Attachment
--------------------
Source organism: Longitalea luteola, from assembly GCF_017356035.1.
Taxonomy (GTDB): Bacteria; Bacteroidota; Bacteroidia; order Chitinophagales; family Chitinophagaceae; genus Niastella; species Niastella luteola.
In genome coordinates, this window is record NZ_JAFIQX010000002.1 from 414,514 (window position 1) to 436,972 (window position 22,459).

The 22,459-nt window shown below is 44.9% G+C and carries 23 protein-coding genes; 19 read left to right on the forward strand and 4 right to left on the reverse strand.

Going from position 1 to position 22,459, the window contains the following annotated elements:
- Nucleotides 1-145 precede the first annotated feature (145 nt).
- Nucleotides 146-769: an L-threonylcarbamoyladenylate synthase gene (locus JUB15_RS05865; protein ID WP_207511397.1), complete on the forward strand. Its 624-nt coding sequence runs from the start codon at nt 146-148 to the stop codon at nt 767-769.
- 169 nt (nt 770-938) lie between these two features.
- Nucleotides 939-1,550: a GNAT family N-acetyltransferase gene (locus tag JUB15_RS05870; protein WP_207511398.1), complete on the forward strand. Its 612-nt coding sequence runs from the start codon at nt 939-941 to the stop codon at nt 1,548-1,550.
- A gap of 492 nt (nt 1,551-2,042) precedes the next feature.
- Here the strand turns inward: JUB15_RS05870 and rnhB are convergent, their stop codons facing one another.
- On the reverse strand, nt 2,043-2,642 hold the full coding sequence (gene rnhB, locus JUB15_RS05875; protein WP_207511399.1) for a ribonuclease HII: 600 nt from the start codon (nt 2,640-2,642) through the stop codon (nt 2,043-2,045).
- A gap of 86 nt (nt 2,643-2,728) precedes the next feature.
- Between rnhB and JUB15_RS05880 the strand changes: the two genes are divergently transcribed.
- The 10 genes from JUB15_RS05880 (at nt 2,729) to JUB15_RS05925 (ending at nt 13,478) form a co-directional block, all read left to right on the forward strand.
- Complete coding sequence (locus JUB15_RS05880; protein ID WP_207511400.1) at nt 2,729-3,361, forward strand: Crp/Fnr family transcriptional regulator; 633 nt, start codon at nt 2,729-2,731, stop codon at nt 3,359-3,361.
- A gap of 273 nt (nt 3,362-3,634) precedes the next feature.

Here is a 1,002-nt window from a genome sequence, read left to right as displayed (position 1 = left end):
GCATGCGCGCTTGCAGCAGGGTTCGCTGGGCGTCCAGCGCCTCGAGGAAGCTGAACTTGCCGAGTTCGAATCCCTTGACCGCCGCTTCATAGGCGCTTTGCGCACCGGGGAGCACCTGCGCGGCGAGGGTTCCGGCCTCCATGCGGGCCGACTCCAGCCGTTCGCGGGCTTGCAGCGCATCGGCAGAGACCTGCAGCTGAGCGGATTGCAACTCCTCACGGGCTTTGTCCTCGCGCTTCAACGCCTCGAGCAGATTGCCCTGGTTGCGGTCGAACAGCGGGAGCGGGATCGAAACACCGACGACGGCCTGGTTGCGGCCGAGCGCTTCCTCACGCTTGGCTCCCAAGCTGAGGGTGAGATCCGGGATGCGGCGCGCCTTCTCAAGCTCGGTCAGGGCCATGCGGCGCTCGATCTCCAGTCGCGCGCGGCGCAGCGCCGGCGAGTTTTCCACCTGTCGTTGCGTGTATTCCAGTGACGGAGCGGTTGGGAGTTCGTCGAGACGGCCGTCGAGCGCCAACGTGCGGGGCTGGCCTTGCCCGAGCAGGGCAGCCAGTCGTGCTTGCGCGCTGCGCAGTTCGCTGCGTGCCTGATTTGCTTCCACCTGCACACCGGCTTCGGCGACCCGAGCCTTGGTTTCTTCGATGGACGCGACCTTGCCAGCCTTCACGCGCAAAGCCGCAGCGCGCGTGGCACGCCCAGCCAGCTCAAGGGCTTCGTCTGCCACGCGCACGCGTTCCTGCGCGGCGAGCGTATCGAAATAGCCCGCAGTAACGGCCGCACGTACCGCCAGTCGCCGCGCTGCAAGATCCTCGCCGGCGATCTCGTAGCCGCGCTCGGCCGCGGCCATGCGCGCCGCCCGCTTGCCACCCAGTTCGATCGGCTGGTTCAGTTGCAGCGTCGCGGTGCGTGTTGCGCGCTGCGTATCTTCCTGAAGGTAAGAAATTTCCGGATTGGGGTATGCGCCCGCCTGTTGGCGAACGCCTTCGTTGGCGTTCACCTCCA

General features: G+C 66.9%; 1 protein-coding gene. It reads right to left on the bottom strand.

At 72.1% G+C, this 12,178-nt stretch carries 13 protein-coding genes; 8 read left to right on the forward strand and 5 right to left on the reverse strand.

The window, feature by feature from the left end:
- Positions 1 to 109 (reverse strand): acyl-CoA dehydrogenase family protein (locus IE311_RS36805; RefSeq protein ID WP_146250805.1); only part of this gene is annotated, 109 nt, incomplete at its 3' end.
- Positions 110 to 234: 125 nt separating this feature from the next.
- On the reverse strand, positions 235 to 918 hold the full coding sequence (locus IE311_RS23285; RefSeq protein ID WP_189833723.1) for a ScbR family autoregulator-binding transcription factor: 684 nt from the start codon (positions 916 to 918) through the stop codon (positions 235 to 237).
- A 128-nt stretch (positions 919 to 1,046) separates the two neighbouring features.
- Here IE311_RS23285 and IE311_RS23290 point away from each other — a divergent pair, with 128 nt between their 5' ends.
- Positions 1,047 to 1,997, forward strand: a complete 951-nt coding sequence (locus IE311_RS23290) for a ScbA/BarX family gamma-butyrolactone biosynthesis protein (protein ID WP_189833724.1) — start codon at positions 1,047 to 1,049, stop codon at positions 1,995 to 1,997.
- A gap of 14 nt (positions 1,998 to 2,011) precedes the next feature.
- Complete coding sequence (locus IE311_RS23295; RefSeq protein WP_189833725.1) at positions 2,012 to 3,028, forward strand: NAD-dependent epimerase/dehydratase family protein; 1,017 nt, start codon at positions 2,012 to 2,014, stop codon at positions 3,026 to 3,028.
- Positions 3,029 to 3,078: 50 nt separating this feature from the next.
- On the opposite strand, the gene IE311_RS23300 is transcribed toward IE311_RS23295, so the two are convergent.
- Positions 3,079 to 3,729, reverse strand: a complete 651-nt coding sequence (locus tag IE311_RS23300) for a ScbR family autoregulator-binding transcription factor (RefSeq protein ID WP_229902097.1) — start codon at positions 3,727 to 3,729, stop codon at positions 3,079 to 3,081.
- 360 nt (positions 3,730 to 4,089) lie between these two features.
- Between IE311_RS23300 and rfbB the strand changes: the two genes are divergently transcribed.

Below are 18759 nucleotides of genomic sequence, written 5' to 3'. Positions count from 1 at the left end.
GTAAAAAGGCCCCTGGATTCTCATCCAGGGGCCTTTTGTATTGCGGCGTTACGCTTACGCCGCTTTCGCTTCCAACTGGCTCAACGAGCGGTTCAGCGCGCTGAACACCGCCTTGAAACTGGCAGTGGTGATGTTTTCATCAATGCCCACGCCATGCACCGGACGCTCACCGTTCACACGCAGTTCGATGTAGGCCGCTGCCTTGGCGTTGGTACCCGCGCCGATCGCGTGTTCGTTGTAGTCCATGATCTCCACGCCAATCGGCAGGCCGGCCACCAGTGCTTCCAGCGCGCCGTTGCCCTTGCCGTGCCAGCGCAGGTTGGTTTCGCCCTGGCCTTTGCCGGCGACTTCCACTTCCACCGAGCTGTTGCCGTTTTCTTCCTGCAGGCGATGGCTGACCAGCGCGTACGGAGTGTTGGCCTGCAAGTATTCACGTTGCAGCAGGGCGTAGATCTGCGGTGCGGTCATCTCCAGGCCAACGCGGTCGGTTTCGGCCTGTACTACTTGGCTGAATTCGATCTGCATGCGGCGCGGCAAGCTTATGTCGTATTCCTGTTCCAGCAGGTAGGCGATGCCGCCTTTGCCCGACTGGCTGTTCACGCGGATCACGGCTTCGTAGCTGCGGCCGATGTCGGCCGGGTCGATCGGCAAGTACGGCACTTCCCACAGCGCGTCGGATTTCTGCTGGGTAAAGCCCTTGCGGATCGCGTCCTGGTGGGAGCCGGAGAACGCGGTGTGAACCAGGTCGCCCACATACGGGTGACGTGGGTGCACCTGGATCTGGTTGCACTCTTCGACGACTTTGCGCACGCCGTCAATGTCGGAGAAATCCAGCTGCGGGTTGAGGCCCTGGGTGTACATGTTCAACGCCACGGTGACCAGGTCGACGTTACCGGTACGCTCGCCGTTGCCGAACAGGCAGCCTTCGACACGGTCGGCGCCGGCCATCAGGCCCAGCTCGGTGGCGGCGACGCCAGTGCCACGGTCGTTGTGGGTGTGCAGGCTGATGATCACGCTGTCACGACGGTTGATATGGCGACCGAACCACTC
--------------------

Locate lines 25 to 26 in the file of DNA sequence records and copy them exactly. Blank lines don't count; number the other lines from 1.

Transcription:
- On the reverse strand, positions 235 to 918 hold the full coding sequence (locus IE311_RS23285; RefSeq protein ID WP_189833723.1) for a ScbR family autoregulator-binding transcription factor: 684 nt from the start codon (positions 916 to 918) through the stop codon (positions 235 to 237).
- A 128-nt stretch (positions 919 to 1,046) separates the two neighbouring features.